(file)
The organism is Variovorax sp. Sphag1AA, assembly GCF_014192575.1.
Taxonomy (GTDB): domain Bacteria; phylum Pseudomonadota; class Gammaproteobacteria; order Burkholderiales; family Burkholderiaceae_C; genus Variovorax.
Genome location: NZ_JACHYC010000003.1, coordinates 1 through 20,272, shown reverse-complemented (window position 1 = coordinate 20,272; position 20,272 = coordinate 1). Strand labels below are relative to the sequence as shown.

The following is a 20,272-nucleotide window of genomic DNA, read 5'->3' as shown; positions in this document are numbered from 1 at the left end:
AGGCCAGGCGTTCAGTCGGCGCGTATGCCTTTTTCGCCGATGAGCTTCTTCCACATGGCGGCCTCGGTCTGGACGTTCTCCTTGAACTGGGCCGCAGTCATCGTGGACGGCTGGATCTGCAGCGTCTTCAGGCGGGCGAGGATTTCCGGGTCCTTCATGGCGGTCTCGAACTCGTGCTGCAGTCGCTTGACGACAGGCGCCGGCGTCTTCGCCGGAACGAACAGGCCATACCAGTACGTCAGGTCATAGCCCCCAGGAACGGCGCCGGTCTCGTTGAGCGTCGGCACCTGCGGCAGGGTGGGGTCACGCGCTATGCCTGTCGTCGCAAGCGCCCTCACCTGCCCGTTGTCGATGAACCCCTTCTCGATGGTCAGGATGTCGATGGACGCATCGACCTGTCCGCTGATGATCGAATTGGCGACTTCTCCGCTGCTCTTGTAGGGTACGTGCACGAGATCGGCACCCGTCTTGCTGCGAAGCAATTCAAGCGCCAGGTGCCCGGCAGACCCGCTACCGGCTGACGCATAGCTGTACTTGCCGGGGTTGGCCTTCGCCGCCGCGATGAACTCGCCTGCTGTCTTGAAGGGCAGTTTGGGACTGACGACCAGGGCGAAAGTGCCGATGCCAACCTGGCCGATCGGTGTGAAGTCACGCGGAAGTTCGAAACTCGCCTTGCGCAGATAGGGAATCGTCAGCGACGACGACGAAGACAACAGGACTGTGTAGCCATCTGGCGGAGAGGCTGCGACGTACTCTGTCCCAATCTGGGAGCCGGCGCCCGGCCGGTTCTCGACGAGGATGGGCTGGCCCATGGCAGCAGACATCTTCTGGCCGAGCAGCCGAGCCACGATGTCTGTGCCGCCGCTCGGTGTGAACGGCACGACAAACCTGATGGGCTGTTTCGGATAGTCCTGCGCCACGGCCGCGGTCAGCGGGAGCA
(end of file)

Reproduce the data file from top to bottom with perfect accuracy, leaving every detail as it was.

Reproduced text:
The organism is Variovorax sp. Sphag1AA, assembly GCF_014192575.1.
Taxonomy (GTDB): domain Bacteria; phylum Pseudomonadota; class Gammaproteobacteria; order Burkholderiales; family Burkholderiaceae_C; genus Variovorax.
Genome location: NZ_JACHYC010000003.1, coordinates 1 through 20,272, shown reverse-complemented (window position 1 = coordinate 20,272; position 20,272 = coordinate 1). Strand labels below are relative to the sequence as shown.

The following is a 20,272-nucleotide window of genomic DNA, read 5'->3' as shown; positions in this document are numbered from 1 at the left end:
AGGCCAGGCGTTCAGTCGGCGCGTATGCCTTTTTCGCCGATGAGCTTCTTCCACATGGCGGCCTCGGTCTGGACGTTCTCCTTGAACTGGGCCGCAGTCATCGTGGACGGCTGGATCTGCAGCGTCTTCAGGCGGGCGAGGATTTCCGGGTCCTTCATGGCGGTCTCGAACTCGTGCTGCAGTCGCTTGACGACAGGCGCCGGCGTCTTCGCCGGAACGAACAGGCCATACCAGTACGTCAGGTCATAGCCCCCAGGAACGGCGCCGGTCTCGTTGAGCGTCGGCACCTGCGGCAGGGTGGGGTCACGCGCTATGCCTGTCGTCGCAAGCGCCCTCACCTGCCCGTTGTCGATGAACCCCTTCTCGATGGTCAGGATGTCGATGGACGCATCGACCTGTCCGCTGATGATCGAATTGGCGACTTCTCCGCTGCTCTTGTAGGGTACGTGCACGAGATCGGCACCCGTCTTGCTGCGAAGCAATTCAAGCGCCAGGTGCCCGGCAGACCCGCTACCGGCTGACGCATAGCTGTACTTGCCGGGGTTGGCCTTCGCCGCCGCGATGAACTCGCCTGCTGTCTTGAAGGGCAGTTTGGGACTGACGACCAGGGCGAAAGTGCCGATGCCAACCTGGCCGATCGGTGTGAAGTCACGCGGAAGTTCGAAACTCGCCTTGCGCAGATAGGGAATCGTCAGCGACGACGACGAAGACAACAGGACTGTGTAGCCATCTGGCGGAGAGGCTGCGACGTACTCTGTCCCAATCTGGGAGCCGGCGCCCGGCCGGTTCTCGACGAGGATGGGCTGGCCCATGGCAGCAGACATCTTCTGGCCGAGCAGCCGAGCCACGATGTCTGTGCCGCCGCTCGGTGTGAACGGCACGACAAACCTGATGGGCTGTTTCGGATAGTCCTGCGCCACGGCCGCGGTCAGCGGGAGCA